Anti-Abortion Threats, Trespass Incidents Surged in 2017

(CN) – Abortion rights advocates reported Monday that death threats against providers and patients nearly doubled in 2017, a surge they attributed to emboldenment from the current political climate.

Abortion opponents during a July 19, 2017, rally in downtown Louisville. The protesters are with a group called Operation Save America that planned a weeklong event at Kentucky’s last abortion clinic with the hopes that it will shut down. (AP Photo/Dylan Lovan)

In addition to threats of violence, up to 62 from 33 in 2016, the incidents of trespassing and obstruction at clinics approximately tripled. The numbers were announced this morning by the National Abortion Federation, which has been compiling statistics such incidents for 40 years.

“When there is a lot of inflammatory rhetoric and it starts escalating, you do see an increase not only in threats and hate speech but in violence that takes place against abortion providers,” National Abortion Federation CEO and president Vicki Saporta said in a phone interview Monday.

One clinic received this threat in a phone call: “I will kill to stop these atrocities. I will blow you up if I have to, burn the clinic down. I will do whatever is necessary. I swear to God I will. After that you are in God’s hands and He will do His thing.”

Urging politicians and other public leaders to moderate their language, Saporta recalled the 2015 shooting at a Colorado Springs Planned Parenthood, were three were killed and nine wounded, in the aftermath of misleading videos about Planned Parenthood’s activities.

“People need to be held responsible for inflammatory rhetoric and actual calls to action,” Saporta said.

In contrast to the devastation of the 2015 shooting, Monday’s report described activity that pushed boundaries, and was in many cases illegal, but geared more generally at causing fear and discomfort among clinic staff and patients.

At one Cleveland clinic, for example, vandals caused more than $32,000 in damage. Other clinics have had their addresses and phone numbers changed online.

“There were again no acts of extreme violence, with no murders or attempted murders,” the report said. “While we recorded a decrease in burglary, vandalism and general online hate speech, we also recorded a significant increase in activities aimed at disrupting services, intimidating providers and patients, and preventing women from obtaining the health care they need.”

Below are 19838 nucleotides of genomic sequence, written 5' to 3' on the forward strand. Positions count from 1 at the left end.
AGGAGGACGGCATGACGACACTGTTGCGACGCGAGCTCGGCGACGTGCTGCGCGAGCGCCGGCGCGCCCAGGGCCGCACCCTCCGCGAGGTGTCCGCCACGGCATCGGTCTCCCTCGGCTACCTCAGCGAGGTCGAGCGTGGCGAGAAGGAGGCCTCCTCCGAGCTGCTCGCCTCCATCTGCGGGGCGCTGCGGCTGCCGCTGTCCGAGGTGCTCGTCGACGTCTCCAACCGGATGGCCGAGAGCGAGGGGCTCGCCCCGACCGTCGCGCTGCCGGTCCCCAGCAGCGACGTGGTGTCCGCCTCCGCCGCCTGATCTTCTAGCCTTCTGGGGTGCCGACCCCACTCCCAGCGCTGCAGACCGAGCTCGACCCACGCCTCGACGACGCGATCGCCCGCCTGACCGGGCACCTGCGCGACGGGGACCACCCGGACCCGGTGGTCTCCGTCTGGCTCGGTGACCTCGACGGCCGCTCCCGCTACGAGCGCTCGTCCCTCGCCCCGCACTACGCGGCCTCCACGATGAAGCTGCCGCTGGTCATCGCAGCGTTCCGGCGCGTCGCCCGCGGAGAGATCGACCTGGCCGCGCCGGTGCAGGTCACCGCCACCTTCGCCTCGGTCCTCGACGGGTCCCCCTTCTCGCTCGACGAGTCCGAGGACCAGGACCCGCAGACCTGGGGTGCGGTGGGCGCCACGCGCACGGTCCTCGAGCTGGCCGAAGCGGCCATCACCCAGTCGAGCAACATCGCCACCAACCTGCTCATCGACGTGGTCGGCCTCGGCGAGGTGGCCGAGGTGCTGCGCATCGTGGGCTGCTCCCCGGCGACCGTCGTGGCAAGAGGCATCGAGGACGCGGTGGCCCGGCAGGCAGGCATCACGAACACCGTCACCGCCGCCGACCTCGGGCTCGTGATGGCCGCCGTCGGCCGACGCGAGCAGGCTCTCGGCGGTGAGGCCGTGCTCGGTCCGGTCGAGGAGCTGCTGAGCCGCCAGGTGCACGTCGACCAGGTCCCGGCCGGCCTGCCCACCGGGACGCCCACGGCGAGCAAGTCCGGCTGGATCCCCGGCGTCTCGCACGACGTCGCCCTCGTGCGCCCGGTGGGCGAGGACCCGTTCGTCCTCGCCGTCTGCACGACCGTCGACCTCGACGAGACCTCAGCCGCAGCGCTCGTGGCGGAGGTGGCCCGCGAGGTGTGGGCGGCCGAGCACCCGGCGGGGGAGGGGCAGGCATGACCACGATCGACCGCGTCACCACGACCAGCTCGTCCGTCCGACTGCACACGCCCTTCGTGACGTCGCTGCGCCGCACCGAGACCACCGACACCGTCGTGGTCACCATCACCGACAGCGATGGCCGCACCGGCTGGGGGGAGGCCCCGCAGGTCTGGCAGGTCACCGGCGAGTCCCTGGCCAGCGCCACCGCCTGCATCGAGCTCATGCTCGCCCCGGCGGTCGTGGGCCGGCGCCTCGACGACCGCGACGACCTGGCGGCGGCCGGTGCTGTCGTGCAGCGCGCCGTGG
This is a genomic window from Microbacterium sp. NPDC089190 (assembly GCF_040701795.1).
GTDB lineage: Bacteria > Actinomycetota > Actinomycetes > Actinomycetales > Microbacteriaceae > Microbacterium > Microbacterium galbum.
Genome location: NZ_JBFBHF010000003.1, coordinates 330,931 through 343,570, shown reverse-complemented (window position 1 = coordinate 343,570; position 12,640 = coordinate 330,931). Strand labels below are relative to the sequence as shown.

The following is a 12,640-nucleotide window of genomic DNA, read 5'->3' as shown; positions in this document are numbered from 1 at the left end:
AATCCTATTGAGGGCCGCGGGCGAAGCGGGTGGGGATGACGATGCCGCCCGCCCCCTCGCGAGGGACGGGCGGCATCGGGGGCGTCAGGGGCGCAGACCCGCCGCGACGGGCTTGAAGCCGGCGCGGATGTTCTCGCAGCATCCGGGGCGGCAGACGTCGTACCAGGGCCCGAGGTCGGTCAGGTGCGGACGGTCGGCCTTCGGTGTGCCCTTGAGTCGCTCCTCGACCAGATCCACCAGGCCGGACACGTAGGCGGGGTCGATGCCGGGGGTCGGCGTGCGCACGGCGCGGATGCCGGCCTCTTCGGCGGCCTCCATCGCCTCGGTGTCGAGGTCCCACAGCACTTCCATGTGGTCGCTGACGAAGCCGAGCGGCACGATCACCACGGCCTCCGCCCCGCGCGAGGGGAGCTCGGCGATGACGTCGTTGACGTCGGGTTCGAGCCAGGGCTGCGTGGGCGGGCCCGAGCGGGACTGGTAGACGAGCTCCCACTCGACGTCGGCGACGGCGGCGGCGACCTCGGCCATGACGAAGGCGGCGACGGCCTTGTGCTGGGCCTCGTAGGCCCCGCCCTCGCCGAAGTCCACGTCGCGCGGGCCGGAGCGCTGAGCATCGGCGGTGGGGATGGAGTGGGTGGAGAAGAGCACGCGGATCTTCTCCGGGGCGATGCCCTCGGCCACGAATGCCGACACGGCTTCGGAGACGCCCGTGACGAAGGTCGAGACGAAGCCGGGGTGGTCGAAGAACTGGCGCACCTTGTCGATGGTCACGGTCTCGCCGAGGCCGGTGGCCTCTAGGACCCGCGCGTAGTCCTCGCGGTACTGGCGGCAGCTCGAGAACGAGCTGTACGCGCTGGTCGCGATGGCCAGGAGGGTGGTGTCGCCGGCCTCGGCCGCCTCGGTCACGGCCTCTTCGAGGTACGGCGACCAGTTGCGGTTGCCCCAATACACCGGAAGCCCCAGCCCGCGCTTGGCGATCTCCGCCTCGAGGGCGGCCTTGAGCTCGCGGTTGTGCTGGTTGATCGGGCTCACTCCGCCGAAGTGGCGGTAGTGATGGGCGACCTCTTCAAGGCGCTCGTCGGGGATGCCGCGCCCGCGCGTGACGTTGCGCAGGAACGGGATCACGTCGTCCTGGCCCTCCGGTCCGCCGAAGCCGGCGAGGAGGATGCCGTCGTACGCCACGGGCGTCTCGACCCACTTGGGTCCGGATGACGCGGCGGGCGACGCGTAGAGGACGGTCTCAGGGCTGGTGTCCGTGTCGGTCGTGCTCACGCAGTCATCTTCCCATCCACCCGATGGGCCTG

The foundation counted more than 78,000 instances of picketing, which meant that people seeking abortions had to pass protesters on their way into clinics.

Saporta said the relatively low-grade violence detailed in the report, during the first year of a conservative new administration, reflects a trend.

“Anti-abortion extremists, when they believe they have legislative and judicial recourse, don’t tend to engage in extreme forms of violence,” she said. “The murders that have taken place have all taken place under pro-choice administrations. It’s a terrible kind of trade-off to contemplate, but we’ve documented that pattern of violent activity.”

Since 1977, Saporta’s group has counted 11 murders, 26 attempted murders, 42 bombings, 187 arsons and thousands of incidents of criminal activities directed at abortion providers.

President Donald Trump’s first year in office may not have seen extreme incidents of violence aimed at abortion clinics, but states like Mississippi, Kentucky and Indiana all saw their legislatures adopt restrictions on the procedures. One of the harshest laws was passed in Iowa, which bans the procedure as early as six weeks.

Trump himself has flip-flopped on abortion throughout his public life, but famously said on the campaign trail in a 2016 that women who have the procedure should face “some sort of punishment.” Backing off later Trump said only the providers should be punished. In 1999, he had told “Meet the Press” that he was “very pro-choice.”

This past January meanwhile at a March for Life rally, the president announced the creation of a Conscience and Religious Freedom Division within the U.S. Department of Health and Human Services, which would protect health care workers who don’t want to treat women seeking abortions or transgender patients.

It’s not just politicians who have taken loud stances on abortion — in late March, left-leaning publication The Atlantic drew harsh criticism for hiring conservative writer Kevin Williamson, who tweeted in 2014 that women should be hanged for having abortions. After a few weeks of uproar, Williamson — who stuck to his view — was fired.

NAF works with an outside security firm to track the threats. The report is mostly limited to the experiences of their members, which care for about half the women who seek abortions in the U.S., and only includes reported incidents, meaning actual statistics might be much higher.

Anti-abortion group March for Life issued a short emailed on the report Monday.

“The March for Life envisions a world where every human life is valued and protected from violence. That is why we work toward building a culture of life that recognizes the inherent dignity of every person, born and unborn,” said president Jeanne Mancini.

Anti-abortion organizations Americans United for Life and Feminists for Life did not immediately respond to requests for comment Monday; neither did Planned Parenthood or NARAL Pro-Choice America.

Gallup reported that in 2017 that 46 percent of Americans called themselves “pro-life,” while 49 percent said they were “pro-choice.”

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